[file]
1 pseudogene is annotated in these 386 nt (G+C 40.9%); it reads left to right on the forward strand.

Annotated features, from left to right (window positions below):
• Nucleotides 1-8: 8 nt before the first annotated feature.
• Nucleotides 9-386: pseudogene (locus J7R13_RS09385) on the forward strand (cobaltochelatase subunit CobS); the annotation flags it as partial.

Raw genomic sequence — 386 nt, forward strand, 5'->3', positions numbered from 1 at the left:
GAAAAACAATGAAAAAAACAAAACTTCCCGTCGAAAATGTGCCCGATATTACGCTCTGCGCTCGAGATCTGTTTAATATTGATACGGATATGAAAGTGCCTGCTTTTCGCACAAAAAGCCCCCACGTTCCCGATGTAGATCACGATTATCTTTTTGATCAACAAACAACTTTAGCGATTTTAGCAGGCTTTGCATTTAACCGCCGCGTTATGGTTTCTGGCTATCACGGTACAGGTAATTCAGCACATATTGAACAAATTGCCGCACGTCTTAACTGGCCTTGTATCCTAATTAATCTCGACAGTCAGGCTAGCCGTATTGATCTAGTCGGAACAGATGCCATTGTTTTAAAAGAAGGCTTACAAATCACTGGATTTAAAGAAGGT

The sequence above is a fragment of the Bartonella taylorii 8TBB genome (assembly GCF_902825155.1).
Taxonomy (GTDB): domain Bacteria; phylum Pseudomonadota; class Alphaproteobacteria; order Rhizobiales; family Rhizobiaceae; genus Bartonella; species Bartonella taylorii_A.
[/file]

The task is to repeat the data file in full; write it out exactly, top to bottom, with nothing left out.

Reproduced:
1 pseudogene is annotated in these 386 nt (G+C 40.9%); it reads left to right on the forward strand.

Annotated features, from left to right (window positions below):
• Nucleotides 1-8: 8 nt before the first annotated feature.
• Nucleotides 9-386: pseudogene (locus J7R13_RS09385) on the forward strand (cobaltochelatase subunit CobS); the annotation flags it as partial.

Raw genomic sequence — 386 nt, forward strand, 5'->3', positions numbered from 1 at the left:
GAAAAACAATGAAAAAAACAAAACTTCCCGTCGAAAATGTGCCCGATATTACGCTCTGCGCTCGAGATCTGTTTAATATTGATACGGATATGAAAGTGCCTGCTTTTCGCACAAAAAGCCCCCACGTTCCCGATGTAGATCACGATTATCTTTTTGATCAACAAACAACTTTAGCGATTTTAGCAGGCTTTGCATTTAACCGCCGCGTTATGGTTTCTGGCTATCACGGTACAGGTAATTCAGCACATATTGAACAAATTGCCGCACGTCTTAACTGGCCTTGTATCCTAATTAATCTCGACAGTCAGGCTAGCCGTATTGATCTAGTCGGAACAGATGCCATTGTTTTAAAAGAAGGCTTACAAATCACTGGATTTAAAGAAGGT

The sequence above is a fragment of the Bartonella taylorii 8TBB genome (assembly GCF_902825155.1).
Taxonomy (GTDB): domain Bacteria; phylum Pseudomonadota; class Alphaproteobacteria; order Rhizobiales; family Rhizobiaceae; genus Bartonella; species Bartonella taylorii_A.